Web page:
Welcome to the world of ElectriPlast!! This Blog is dedicated to open and honest discussion on Integral Technologies & their intellectual property (IP) known as ElectriPlast. Discussions on this Blog include: Historical Perspectives (Integral & its Products); Management Profiles; Patents; Production Issues; Tech Spin-offs; Product Speculations and Time Tables; The Game Plan; Media Relations; Corp Supporters; Shareholder Impressions; & the Latest News.

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Location: Bavaria, Germany

I am a retired US Government analyst, currently residing in Germany. I am also a shareholder in the company called Integral Technologies (OTCBB: ITKG), and have a desire to enlighten and share its great and still emerging story. I am well read, focused and appreciate challenging interactions which spark creativity and develop enlightenment. That is why I created the ElectriPlast Blog, and the reason I am here.

January 14, 2006

What Is ElectriPlast? -- The following will Help Explain

Inquiring Minds Deserve to Know...

Here is the low-down on what ElectriPlast truly is, and more importantly, what it is capable of:

ElectriPlast is a propriatery and patented, next generation of conductive polymer created at Integral Technologies Inc (OTCBB: ITKG). This material promises to offer a variety of plastic, silicon, and rubber-styled composite materials that can be used as a substitute for metal.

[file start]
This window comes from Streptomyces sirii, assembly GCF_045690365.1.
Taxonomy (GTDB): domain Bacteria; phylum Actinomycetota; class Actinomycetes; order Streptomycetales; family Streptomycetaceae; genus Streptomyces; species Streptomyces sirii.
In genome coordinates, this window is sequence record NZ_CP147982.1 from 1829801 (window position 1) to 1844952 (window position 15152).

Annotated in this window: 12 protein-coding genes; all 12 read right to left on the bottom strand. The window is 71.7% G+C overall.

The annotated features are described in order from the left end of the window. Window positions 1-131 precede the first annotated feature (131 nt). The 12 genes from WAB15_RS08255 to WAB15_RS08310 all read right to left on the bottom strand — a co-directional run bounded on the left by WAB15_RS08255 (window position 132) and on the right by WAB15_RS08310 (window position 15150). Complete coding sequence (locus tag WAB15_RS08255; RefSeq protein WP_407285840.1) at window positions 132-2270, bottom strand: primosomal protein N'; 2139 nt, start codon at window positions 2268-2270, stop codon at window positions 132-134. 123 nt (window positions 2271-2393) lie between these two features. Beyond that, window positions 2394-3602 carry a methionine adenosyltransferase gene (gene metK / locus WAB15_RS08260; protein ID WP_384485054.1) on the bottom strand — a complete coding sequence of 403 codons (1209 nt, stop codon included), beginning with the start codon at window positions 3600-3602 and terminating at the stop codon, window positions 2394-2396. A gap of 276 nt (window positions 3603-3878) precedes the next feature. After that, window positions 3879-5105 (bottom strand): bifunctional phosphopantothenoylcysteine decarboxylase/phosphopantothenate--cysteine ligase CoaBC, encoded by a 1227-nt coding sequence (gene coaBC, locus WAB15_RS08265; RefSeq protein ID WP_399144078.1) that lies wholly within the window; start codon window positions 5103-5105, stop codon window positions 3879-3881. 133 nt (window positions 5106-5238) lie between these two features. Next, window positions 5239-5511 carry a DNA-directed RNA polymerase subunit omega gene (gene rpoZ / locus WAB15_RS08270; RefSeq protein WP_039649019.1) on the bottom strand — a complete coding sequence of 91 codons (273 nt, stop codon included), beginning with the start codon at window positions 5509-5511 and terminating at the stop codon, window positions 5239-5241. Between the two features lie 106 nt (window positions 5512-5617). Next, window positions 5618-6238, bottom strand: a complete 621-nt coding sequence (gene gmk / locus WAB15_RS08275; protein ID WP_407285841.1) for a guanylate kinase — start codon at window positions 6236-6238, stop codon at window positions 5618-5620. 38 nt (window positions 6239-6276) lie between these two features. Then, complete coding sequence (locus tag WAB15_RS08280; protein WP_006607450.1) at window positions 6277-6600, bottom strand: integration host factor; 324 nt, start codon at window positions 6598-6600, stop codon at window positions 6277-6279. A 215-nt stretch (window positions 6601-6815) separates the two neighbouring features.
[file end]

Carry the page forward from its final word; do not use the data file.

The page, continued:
While today's conductive polymers are more flexible and weigh less than metal, their higher impedance has made them suitable only for low-voltage, low-current applications.

When polymers are doped enough to support high-current AC, for instance, they become too brittle.

Now Integral Technologies (Bellingham, Wash.) claims to have melded polymers with micron-sized metal filaments to create a material with properties that are the best of both worlds, to form anything from copper wires to flexible interconnects to antennas.

"Ours is the world's only highly conductive polymer," claimed Thomas Aisenbrey, inventor of the material and general manager and vice president of product development at Integral. "It's conductive enough that you can run heavy current through it, either AC or DC."

Called ElectriPlast, the approach is derived from a material called Plastenna that Aisenbrey engineered to make moldable antennas for wireless telephone handsets. The company embedded metal filaments in the handsets' case to gather RF signals. Then it broadened the recipe for the material, so that now its process can be used to make nearly any currently available polymer conductive.

Or read the following archived files regarding ElectriPlast:


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